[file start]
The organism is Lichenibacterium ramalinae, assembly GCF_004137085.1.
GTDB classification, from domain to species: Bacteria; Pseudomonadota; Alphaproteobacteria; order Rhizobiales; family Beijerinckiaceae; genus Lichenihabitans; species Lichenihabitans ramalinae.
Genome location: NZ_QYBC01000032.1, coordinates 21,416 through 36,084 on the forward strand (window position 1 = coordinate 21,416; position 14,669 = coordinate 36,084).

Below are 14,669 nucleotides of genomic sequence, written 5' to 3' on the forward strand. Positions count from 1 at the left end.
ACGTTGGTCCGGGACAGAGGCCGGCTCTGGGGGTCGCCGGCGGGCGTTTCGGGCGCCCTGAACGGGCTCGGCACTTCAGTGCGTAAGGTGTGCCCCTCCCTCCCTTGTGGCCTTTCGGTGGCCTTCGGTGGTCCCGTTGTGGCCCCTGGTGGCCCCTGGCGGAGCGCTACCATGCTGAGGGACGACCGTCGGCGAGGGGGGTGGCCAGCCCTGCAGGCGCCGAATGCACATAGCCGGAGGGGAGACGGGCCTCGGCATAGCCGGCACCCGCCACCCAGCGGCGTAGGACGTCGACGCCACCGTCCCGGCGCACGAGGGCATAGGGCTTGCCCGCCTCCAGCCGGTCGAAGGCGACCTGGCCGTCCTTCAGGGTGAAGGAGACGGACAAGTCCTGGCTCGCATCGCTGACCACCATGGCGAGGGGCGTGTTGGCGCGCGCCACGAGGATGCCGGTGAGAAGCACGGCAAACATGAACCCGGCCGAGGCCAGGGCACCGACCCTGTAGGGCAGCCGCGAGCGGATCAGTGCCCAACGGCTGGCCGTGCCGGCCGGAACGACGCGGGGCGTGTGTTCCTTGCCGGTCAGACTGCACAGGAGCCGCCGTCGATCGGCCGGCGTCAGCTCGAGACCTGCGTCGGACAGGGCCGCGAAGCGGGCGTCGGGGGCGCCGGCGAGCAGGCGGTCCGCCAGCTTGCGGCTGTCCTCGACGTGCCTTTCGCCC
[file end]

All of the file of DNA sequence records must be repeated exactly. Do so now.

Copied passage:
The organism is Lichenibacterium ramalinae, assembly GCF_004137085.1.
GTDB classification, from domain to species: Bacteria; Pseudomonadota; Alphaproteobacteria; order Rhizobiales; family Beijerinckiaceae; genus Lichenihabitans; species Lichenihabitans ramalinae.
Genome location: NZ_QYBC01000032.1, coordinates 21,416 through 36,084 on the forward strand (window position 1 = coordinate 21,416; position 14,669 = coordinate 36,084).

Below are 14,669 nucleotides of genomic sequence, written 5' to 3' on the forward strand. Positions count from 1 at the left end.
ACGTTGGTCCGGGACAGAGGCCGGCTCTGGGGGTCGCCGGCGGGCGTTTCGGGCGCCCTGAACGGGCTCGGCACTTCAGTGCGTAAGGTGTGCCCCTCCCTCCCTTGTGGCCTTTCGGTGGCCTTCGGTGGTCCCGTTGTGGCCCCTGGTGGCCCCTGGCGGAGCGCTACCATGCTGAGGGACGACCGTCGGCGAGGGGGGTGGCCAGCCCTGCAGGCGCCGAATGCACATAGCCGGAGGGGAGACGGGCCTCGGCATAGCCGGCACCCGCCACCCAGCGGCGTAGGACGTCGACGCCACCGTCCCGGCGCACGAGGGCATAGGGCTTGCCCGCCTCCAGCCGGTCGAAGGCGACCTGGCCGTCCTTCAGGGTGAAGGAGACGGACAAGTCCTGGCTCGCATCGCTGACCACCATGGCGAGGGGCGTGTTGGCGCGCGCCACGAGGATGCCGGTGAGAAGCACGGCAAACATGAACCCGGCCGAGGCCAGGGCACCGACCCTGTAGGGCAGCCGCGAGCGGATCAGTGCCCAACGGCTGGCCGTGCCGGCCGGAACGACGCGGGGCGTGTGTTCCTTGCCGGTCAGACTGCACAGGAGCCGCCGTCGATCGGCCGGCGTCAGCTCGAGACCTGCGTCGGACAGGGCCGCGAAGCGGGCGTCGGGGGCGCCGGCGAGCAGGCGGTCCGCCAGCTTGCGGCTGTCCTCGACGTGCCTTTCGCCC